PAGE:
13 July 2022
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Oil waxes and wanes on recession and supply risks

Futures and physical oil prices are telling very different stories.

By Edward Bell


Oil futures have turned considerably lower in the last few weeks with both Brent and WTI front month contracts falling below USD 100/b as of mid-July. But time spreads across the curve remain in historically high backwardation and bids for physical barrels are strained at elevated levels. The oil market looks stuck then in a state of limbo, trying to determine whether it is indeed about to loosen substantially as a pending recession will ravage demand or whether, as cautioned by Fatih Birol, the executive director of the IEA, the world will move into an unprecedented “major energy crisis in terms of its depth and its complexity.”

At current prices, front month Brent futures have fallen USD 24/b from a recent peak in June of around USD 122/b. In WTI the fall has been as much as USD 26/b. The drop has come in line with a substantial pick-up in market anxiety over a looming global recession, prompted by central banks’ belated but aggressive response to dealing with inflation. The IMF has cut its expectation for US GDP growth this year to 2.3% from closer to 3% previously and warned that preventing a recession is “becoming increasingly challenging.” Meanwhile in the Eurozone, the prospect of a sustained interruption to energy supplies caused by the EU’s response to Russia’s invasion of Ukraine will exacerbate slowing growth and could induce a contraction in the economy.

Oil prices and Treasury yields top out on recession worries

Source: Bloomberg, Emirates NBD Research

Oil markets received a preview of demand deteriorating on weak economic activity thanks to China’s zero-Covid policy which the IEA estimated caused a demand drop of 840k b/d in May compared with the same month a year earlier. But like the dramatic slump in demand caused by the Covid-19 pandemic in 2020, the drop in China’s consumption was caused by public heath restrictions, rather than economic responses to prices. While major economies may show slower growth over the rest of 2022 and into next year, if not actually falling into recession, the impact on oil demand may be limited given the relative inelasticity of oil demand in the short term. During the global financial crisis in 2008-09, global oil demand fell by a bit more than 2.1m b/d over two years before it was more than recovered in 2010.

While the downside risks to economic activity and oil demand generally are salient, there are still considerable risks to supply over the next 12-18 months. Russia’s ability to freely export crude oil and other energy products is likely to become more proscribed once a comprehensive ban on EU seaborne imports of Russian oil and products takes effect toward the end of the year. Those sanctions will contribute to lower output levels from Russia though the degree of negative impact is still uncertain.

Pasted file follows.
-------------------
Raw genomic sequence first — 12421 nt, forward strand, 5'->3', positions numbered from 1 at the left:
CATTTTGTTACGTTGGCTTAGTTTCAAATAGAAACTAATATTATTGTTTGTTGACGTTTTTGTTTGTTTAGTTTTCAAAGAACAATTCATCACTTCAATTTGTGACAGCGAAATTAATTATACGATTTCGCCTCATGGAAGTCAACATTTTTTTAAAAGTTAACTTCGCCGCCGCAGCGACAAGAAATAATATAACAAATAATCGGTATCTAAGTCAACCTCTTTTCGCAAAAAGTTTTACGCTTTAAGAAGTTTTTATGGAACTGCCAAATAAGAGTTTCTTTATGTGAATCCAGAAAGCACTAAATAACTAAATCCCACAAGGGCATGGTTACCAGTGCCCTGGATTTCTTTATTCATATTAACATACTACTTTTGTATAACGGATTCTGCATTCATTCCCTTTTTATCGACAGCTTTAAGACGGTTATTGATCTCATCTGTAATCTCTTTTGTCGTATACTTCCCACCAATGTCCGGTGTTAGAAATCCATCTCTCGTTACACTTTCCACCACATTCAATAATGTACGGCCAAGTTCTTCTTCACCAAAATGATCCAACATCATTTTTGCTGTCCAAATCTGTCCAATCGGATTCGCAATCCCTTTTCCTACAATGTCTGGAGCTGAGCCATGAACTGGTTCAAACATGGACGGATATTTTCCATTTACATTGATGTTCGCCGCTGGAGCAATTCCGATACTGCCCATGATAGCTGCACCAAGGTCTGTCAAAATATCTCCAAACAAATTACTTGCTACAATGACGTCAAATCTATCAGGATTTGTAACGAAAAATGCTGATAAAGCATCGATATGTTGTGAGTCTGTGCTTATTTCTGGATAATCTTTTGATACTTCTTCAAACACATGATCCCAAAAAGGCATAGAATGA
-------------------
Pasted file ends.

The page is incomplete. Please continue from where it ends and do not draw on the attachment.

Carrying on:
Among the rest of the OPEC+ producers, higher output targets have been agreed for July and August but the producers’ alliance has already been struggling to hit lower targets as member nations run up against capacity constraints. Saudi Arabia has a target level of more than 11m b/d for August which would mean an increase of more than 500k b/d from estimates of June production levels. How long Saudi Arabia can keep output at 11m b/d or higher, a level it has hit only twice before, is a considerable market uncertainty.

Oil production in the US is also coming in short of expectation in 2022. Forecasts of supply growth this year from the IEA have ranged from 1m b/d in the January oil market report to as high as 1.37m b/d in the March report. But actual output growth has so far come in short of those levels, averaging about 700k b/d in the first four months of the year according to the EIA’s measure of crude oil output. A marked acceleration in output will be required in H2 2022 in order to achieve expected levels though risks to supply chains and elevated labour costs may be a risk to sustained investment.

US oil output needs to catch up quickly to hit target levels

Source: IEA, EIA, Emirates NBD Research

The different components of the oil market are picking up different parts of the macro narrative. Oil futures look to be focused on the recession risks and potential negative implications for demand while the physical market is looking squarely at the relative scarcity of barrels. Contracts for difference in the physical Brent market, a short-term derivative used to hedge oil loading in the very near term, remain at high levels even as spot futures have come off.

Physical and futures highlight different risks

Source: Bloomberg, Emirates NBD Research

We expect that supply risks will remain the primary factor in setting oil prices over the rest of 2022 and into next year. Our expectation for Q3 Brent is for an average of USD 120/b and we are holding to that view as we expect the sell-off should be reversed as supply shortfalls remain acute. In a best-case scenario where major economies avoid recession, there would be considerably upside risk to oil prices as supply fails to match higher marginal demand. But even in a recession scenario we expect that much of the sell-off in prices has already occurred, putting a floor on how much lower prices can go.

Written By

Edward Bell Head of Market Economics

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